Personal Narrative: The Struggle Of Kindergarten

The Struggle of Kindergarten
Have you ever sat through class, staring deep into the clock and building up hopes with every click of the clock’s hand that the bell would finally ring, freeing you from your misery? I was like that in kindergarten, I didn't want to be in class, I just wanted to go home and play. For me, kindergarten is the most difficult grade, coming from a family who spoke only Spanish, learning to read and write in English was very difficult and frustrating, but this helped me overcome my very first challenge.
In class, I was that quiet student who wouldn't talk to anyone. I knew a few words in English because my older cousins would teach me but it wasn't enough. When we were learning the ABC’s, I learned fairly fast, but
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I could communicate well with others and every subject was easy for me, but reading was still difficult for me. Great! Now more reading homework. I would go home and do my homework with my Dad and I still wasn't a good reader, I had created a habit of reading based off of the illustrations. One day in class Mrs. Bolmer asked “Who read the book assigned yesterday?” and of course I did my homework so I raised my hand. Mrs. Bolmer then asked me to retell what I had read. So I did, I told her my version of the story, the story I made up in my head. My classmates began to laugh at me because what I told Mrs. Bolmer was nothing like what they had read at that point I felt crushed. Mrs. Bolmer asked “Did you read the story last night?”. I responded by nodding my head “yes” trying not to start crying. The next day I told my Mom I didn't want to go to school. I couldn't tell her the reason why I would rather stay home. I was ashamed and I couldn't find a way to tell her that. I was forced to go to school that day. I cried on the way to school. When we arrived, my Mom got off and walked me into the school. She gave me a hug and told me “Que tengas un dia bueno y divertido, te vio en la tarde” (“I hope you have a fun and a good day. I will see you later”). I didn't want to let go I wanted to go back home with her, I didn't want to stay because my classmates were going to laugh at me. Sure enough they started to bully …show more content…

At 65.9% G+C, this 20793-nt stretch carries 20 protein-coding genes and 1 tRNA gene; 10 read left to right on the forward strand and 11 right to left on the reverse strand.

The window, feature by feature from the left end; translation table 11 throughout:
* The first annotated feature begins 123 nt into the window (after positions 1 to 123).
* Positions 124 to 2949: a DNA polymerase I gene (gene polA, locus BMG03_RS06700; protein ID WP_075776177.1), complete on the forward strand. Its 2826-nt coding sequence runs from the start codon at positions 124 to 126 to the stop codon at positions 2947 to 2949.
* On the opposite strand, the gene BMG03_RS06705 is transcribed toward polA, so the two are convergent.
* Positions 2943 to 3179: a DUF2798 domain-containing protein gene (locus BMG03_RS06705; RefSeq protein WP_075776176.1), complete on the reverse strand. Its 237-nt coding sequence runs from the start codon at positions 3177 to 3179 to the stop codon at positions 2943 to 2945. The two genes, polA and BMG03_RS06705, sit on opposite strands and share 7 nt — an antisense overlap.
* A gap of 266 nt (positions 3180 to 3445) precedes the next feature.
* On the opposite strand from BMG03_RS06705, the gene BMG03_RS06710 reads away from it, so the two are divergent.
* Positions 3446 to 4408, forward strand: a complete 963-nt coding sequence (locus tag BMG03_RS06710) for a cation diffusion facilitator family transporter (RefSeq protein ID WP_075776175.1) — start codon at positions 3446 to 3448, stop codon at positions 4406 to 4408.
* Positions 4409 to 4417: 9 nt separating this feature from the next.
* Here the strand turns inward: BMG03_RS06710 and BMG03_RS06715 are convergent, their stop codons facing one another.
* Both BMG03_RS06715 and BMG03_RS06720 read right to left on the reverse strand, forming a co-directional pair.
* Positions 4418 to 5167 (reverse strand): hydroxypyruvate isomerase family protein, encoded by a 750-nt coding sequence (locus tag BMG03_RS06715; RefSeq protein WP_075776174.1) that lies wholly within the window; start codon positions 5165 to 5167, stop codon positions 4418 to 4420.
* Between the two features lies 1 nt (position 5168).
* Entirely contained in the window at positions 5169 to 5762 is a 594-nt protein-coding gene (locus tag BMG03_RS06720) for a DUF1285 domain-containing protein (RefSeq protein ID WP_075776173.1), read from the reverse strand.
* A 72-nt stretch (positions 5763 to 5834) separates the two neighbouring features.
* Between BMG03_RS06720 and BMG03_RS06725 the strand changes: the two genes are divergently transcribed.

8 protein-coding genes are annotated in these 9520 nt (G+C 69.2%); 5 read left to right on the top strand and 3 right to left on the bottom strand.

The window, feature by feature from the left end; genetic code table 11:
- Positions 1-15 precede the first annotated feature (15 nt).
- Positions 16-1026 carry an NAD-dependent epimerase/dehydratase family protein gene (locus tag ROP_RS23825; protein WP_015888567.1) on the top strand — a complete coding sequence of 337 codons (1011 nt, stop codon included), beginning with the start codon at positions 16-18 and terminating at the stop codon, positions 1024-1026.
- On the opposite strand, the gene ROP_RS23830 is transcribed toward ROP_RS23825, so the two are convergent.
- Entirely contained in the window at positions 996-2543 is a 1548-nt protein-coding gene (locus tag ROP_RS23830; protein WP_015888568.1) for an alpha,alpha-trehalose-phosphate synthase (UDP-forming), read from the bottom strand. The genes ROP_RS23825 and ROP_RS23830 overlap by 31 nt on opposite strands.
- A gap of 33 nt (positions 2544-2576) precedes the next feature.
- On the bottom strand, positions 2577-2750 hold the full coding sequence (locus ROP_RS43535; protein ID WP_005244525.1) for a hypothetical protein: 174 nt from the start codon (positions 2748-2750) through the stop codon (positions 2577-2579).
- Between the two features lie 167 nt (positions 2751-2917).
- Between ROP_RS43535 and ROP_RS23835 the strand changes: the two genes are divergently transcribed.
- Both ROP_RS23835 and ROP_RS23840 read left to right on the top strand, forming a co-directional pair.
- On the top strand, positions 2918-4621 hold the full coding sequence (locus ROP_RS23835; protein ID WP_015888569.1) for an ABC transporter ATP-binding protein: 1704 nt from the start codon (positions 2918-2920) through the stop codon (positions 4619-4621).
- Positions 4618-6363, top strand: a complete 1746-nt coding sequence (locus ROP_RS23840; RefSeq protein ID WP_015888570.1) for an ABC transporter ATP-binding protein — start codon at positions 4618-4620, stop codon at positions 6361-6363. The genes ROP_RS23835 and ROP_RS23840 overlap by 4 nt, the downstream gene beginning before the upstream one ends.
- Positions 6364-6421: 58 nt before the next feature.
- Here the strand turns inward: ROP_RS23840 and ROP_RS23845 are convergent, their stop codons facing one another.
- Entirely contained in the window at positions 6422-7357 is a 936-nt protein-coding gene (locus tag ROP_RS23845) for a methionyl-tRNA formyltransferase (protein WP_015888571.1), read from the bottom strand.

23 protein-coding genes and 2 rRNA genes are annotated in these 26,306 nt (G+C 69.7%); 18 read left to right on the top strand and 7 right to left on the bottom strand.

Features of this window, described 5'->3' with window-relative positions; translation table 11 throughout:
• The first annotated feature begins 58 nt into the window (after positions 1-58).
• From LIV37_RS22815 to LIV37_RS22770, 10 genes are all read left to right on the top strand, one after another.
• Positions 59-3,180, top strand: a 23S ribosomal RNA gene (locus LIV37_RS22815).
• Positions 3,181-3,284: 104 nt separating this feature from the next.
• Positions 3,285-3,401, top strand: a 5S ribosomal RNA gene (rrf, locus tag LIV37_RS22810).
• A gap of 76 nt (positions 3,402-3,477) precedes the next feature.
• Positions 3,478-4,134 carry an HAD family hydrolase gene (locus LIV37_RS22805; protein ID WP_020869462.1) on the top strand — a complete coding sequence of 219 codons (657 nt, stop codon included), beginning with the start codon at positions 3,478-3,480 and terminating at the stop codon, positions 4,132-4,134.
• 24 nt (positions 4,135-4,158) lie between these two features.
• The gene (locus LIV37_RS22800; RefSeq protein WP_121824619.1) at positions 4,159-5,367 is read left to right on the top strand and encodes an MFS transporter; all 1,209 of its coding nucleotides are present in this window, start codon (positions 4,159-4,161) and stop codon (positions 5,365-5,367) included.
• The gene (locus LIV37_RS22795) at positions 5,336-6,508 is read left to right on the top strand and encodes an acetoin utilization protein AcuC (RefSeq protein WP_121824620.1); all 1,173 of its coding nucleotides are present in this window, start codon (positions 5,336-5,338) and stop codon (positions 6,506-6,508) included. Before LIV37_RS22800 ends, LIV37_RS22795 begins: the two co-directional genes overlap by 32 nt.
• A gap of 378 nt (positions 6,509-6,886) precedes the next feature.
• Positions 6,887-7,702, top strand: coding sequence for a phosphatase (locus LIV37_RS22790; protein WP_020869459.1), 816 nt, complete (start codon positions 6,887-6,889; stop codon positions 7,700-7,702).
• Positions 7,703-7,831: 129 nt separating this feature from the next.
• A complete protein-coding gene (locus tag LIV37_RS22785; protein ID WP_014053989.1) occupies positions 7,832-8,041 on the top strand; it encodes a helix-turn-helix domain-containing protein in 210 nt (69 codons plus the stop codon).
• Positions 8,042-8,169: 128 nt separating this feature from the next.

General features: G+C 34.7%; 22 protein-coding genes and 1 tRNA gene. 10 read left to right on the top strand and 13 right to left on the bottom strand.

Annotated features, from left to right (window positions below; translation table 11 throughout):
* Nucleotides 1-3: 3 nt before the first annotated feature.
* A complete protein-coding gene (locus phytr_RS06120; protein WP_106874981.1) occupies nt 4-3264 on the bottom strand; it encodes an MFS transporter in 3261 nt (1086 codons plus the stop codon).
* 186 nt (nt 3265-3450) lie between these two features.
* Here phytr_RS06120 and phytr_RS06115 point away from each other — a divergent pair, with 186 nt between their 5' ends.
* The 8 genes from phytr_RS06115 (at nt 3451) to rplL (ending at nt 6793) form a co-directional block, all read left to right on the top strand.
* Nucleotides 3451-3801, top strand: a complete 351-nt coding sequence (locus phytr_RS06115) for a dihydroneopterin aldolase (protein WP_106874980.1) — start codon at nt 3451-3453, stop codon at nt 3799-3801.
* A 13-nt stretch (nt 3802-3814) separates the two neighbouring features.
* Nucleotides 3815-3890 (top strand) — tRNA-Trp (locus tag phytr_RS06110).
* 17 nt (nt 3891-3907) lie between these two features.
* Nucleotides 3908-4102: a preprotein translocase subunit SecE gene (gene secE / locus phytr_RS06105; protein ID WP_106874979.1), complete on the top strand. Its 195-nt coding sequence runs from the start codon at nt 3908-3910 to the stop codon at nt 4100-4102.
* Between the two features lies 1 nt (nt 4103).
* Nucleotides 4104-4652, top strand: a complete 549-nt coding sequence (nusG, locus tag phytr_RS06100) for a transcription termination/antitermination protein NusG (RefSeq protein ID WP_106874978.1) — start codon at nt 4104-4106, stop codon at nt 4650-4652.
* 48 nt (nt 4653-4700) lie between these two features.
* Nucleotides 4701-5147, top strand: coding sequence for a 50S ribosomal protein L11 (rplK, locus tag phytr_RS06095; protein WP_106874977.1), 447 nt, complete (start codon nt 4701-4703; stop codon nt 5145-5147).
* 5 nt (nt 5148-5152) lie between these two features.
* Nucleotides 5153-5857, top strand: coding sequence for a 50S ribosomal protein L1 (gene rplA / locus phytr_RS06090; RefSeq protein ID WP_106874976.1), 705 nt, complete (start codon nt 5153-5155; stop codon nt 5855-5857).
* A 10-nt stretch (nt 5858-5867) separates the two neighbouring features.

Mrs. Bolmer didn't know, but she assured my Mom that she would watch me closely. My Mom believed that I was getting bullied by my classmates, and well Mom was right. Mom took the opportunity to ask Mrs. Bolmer, how I was going with my reading. Mrs. Bolmer asked if I was doing my homework, Mom replied “Yes, but my husband and I are seeing her struggle with her reading”. Mom later explained how I would read based off of the illustrations because that was the way I was taught in kindergarten. Mom explained to Mrs. Bolmer, that it was very hard for them to help me with my homework because they hardly knew any English and they had no idea how they could help me learn correctly. Mrs. Bolmer then found a better solution to my problem. She gave me two recorded tapes, with flashcards. So I could read the flashcard while I listened to the pronunciations off the recorded

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